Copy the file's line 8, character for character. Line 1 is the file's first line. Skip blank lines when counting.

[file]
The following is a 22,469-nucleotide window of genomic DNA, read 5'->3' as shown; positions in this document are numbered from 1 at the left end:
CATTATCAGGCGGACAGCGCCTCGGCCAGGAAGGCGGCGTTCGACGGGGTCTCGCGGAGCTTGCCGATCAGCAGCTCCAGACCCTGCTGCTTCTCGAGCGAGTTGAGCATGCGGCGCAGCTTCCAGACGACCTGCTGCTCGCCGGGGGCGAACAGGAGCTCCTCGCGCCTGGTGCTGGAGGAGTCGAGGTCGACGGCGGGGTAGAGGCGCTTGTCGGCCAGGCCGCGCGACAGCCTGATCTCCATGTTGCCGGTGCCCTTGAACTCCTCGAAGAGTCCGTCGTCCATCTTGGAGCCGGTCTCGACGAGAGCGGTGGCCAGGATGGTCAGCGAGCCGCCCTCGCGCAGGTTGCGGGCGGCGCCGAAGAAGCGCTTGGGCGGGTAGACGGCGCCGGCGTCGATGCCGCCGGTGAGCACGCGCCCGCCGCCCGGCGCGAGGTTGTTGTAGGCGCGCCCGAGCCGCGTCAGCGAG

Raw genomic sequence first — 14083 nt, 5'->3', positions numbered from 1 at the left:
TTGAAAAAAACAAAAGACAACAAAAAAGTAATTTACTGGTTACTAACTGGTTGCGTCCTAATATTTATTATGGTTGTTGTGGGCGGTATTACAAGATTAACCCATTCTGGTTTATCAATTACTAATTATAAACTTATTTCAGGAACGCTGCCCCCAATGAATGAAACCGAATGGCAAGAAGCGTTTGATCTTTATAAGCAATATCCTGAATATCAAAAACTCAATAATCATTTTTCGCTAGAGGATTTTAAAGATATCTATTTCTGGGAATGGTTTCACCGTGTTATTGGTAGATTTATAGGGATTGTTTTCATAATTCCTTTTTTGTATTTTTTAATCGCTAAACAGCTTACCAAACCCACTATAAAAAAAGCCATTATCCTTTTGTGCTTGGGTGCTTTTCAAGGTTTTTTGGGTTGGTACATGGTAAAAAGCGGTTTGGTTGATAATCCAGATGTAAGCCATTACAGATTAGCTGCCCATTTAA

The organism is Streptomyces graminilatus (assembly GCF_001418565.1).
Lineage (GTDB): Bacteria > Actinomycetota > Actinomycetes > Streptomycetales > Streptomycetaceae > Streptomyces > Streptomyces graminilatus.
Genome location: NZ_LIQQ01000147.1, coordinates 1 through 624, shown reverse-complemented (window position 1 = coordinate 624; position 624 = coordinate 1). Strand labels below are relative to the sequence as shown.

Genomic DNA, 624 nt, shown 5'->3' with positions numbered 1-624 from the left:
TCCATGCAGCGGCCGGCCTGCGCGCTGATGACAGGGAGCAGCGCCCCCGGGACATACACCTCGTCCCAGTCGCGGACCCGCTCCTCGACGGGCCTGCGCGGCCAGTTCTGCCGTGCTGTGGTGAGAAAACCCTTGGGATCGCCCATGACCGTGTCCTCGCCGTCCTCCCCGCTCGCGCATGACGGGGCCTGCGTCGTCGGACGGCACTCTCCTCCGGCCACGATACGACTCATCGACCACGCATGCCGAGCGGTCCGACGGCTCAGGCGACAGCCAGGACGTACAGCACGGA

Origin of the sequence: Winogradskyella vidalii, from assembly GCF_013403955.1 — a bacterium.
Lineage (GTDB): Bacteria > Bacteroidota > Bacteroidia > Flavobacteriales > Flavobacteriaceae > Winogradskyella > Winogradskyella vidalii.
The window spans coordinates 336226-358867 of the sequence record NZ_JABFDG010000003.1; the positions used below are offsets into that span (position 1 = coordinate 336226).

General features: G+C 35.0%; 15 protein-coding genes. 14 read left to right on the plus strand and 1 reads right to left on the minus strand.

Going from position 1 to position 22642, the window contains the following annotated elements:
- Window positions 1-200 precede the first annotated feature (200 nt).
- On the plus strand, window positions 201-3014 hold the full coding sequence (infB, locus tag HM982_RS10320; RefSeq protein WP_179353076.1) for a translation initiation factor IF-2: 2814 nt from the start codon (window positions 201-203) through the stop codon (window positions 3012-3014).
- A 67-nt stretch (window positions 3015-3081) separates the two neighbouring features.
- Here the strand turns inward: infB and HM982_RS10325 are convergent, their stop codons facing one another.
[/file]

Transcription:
Genomic DNA, 624 nt, shown 5'->3' with positions numbered 1-624 from the left: